Gifted Information




• While there is no universal definition of giftedness, it is generally accepted that gifted students:

– Demonstrate outstanding levels of aptitude in areas of interest (potentially one or more domain)

– Possess high levels of creativity and curiosity

– Have potential for high levels of achievement

– A branch of ESE that requires a bit more attention than your normal student

• It is also important to note what gifted is not – gifted students are not guaranteed to be successful, chatty, well-behaved, put-together, organized, superior, or any other adjective you may have thought


• Gifted students will often ask “why?” to every thing

• Gifted students will be heavily committed to a task they are interested in (this may not be your class subject…)

• Gifted students may be very emotionally mature, expressing concepts such as nihilism or existential dread

• Gifted students will be identified in the FOCUS by the gifted star:

Why does gifted matter?

• Gifted students are often our highest risk students in high school with a high chance of dropping out

– ~18%-25% of gifted students drop out of high school

– Average dropout rate is 7.4%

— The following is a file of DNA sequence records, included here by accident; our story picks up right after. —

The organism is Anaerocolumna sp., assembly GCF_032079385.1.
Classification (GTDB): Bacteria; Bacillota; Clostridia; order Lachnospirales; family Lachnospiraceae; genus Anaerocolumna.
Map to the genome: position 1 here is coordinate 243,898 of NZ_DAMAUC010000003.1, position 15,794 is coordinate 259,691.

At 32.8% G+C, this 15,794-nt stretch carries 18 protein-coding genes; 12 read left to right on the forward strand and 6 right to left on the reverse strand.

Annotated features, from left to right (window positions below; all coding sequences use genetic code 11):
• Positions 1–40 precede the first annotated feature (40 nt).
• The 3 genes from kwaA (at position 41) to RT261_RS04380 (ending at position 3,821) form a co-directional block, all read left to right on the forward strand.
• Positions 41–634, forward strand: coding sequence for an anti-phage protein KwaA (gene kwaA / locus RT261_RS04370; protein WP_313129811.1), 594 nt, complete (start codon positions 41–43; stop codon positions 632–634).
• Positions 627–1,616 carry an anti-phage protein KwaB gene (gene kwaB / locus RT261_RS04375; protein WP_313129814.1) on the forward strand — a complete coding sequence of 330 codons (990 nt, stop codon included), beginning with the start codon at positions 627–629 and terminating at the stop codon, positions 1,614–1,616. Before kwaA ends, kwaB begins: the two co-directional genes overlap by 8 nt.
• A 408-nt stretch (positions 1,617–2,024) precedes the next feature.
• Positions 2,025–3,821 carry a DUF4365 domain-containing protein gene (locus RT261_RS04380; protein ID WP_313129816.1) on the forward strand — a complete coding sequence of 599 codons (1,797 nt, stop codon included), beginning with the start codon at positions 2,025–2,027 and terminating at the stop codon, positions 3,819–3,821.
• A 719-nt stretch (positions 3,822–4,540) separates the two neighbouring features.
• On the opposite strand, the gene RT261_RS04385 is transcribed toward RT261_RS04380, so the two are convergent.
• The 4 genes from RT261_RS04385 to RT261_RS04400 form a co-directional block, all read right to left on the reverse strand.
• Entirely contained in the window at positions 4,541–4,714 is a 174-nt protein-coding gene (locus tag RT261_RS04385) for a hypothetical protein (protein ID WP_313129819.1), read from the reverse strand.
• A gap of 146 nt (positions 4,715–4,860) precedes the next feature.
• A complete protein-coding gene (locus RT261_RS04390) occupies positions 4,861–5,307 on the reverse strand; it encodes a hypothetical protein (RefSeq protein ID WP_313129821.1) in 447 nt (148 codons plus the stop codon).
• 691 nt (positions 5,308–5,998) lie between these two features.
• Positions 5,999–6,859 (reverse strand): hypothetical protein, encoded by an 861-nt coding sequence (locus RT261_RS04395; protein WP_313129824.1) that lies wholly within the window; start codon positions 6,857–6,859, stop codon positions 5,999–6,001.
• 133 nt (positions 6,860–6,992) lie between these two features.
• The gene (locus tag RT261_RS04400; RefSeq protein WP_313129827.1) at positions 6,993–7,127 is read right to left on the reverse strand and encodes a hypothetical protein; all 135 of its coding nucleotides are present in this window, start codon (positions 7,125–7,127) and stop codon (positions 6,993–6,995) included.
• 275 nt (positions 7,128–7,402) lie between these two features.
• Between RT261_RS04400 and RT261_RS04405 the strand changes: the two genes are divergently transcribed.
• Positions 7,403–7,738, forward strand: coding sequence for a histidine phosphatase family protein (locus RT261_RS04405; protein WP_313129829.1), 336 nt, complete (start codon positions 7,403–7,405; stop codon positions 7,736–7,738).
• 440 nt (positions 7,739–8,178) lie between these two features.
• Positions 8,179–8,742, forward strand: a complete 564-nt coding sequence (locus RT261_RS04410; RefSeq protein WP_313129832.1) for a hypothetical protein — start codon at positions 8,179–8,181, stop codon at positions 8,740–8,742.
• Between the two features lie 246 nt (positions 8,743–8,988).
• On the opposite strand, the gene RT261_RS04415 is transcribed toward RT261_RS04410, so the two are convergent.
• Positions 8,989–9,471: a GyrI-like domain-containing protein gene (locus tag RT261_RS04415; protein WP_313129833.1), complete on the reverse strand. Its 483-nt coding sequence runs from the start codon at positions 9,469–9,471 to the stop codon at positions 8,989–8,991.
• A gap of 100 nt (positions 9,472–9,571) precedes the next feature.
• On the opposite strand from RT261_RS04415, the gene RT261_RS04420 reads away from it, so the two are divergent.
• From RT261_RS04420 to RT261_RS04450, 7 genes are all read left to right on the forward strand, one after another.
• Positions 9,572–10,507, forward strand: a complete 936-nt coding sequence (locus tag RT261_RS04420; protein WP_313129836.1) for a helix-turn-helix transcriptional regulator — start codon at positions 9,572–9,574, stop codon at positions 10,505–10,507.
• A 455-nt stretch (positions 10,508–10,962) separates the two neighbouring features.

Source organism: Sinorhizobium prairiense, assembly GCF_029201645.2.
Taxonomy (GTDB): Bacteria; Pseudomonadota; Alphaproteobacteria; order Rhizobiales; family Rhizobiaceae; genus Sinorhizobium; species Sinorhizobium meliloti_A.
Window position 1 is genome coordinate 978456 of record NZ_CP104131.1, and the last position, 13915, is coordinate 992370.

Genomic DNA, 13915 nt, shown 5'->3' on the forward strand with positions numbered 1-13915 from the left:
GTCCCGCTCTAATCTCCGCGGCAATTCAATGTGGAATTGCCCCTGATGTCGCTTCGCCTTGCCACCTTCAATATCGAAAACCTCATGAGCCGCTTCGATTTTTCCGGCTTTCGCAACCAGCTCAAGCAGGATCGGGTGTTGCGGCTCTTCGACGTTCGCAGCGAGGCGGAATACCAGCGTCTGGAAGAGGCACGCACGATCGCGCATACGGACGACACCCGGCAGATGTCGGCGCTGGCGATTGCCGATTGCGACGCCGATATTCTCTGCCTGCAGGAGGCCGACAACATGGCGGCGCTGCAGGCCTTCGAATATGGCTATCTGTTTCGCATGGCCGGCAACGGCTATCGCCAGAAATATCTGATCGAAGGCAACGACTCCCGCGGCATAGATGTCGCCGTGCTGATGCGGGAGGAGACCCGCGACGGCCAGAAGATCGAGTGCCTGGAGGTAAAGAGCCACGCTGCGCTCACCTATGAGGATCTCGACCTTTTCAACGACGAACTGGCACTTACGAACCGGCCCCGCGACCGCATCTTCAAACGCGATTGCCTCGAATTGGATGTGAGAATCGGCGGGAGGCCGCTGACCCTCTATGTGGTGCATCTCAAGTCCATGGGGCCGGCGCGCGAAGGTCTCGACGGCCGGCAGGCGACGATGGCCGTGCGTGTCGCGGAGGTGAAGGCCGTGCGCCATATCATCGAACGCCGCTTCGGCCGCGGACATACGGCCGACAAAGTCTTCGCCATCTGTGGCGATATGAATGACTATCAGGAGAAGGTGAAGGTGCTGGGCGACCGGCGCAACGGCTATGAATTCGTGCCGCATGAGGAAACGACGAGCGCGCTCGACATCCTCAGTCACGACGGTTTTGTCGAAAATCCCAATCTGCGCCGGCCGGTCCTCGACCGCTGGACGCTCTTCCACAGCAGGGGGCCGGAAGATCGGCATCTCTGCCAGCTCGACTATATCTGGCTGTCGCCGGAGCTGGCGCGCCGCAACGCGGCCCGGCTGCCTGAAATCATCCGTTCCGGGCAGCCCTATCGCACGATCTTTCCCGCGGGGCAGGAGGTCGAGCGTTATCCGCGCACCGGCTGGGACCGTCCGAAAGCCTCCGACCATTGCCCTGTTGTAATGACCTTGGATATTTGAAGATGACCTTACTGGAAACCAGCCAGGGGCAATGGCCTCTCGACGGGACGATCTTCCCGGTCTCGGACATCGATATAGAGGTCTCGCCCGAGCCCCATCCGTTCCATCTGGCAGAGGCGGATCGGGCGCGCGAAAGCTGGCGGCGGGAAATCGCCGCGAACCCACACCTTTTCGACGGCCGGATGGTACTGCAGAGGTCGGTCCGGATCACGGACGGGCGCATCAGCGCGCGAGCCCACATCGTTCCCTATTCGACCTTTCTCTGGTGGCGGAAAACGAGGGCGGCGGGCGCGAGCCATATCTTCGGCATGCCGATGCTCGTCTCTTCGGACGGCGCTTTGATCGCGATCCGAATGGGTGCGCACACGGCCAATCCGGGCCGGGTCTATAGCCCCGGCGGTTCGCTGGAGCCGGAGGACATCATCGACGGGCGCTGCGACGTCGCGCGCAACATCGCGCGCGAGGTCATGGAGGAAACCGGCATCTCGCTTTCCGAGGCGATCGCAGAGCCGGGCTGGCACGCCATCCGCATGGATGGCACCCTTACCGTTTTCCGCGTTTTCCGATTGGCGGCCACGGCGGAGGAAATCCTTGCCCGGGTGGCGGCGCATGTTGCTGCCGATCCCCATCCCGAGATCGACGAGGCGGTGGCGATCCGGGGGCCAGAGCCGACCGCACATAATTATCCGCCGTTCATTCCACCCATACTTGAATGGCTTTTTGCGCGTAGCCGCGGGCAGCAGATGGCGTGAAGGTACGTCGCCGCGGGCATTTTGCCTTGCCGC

• Gifted students often have “asynchronous affective development”

– Students may be ill-equipped for the rigors of an advanced class

– A disinterested gifted student can create a huge behavioral issue in the classroom

How can you help gifted students?

• Engage their natural curiosity

• Encourage them to ask probing questions and to truly understand the “why” of something

• Exploit their interests

– Gifted students usually have intense focus on topics they are interested in. Find ways to bring these into your lessons for them

• Homogenous grouping

– Studies have shown that gifted students get little benefit from high-low pairings where they should “teach the other student”

• Reward students for completing complex tasks quickly and encourage their skill

• Don’t “other” or call unneeded attention to the gifted students

Kris Rodgers -

The School District of Osceola County, Florida, does not discriminate in admission or access to, or treatment or employment in its programs and activities, on the basis of race, color, national origin, gender, age, disability, marital status or genetic information in its educational programs, services or activities, or in its hiring or employment practices. The District also provides equal access to its facilities to the Boys Scouts and other patriotic youth groups, as required by the Boys Scout of America Equal Access Act.

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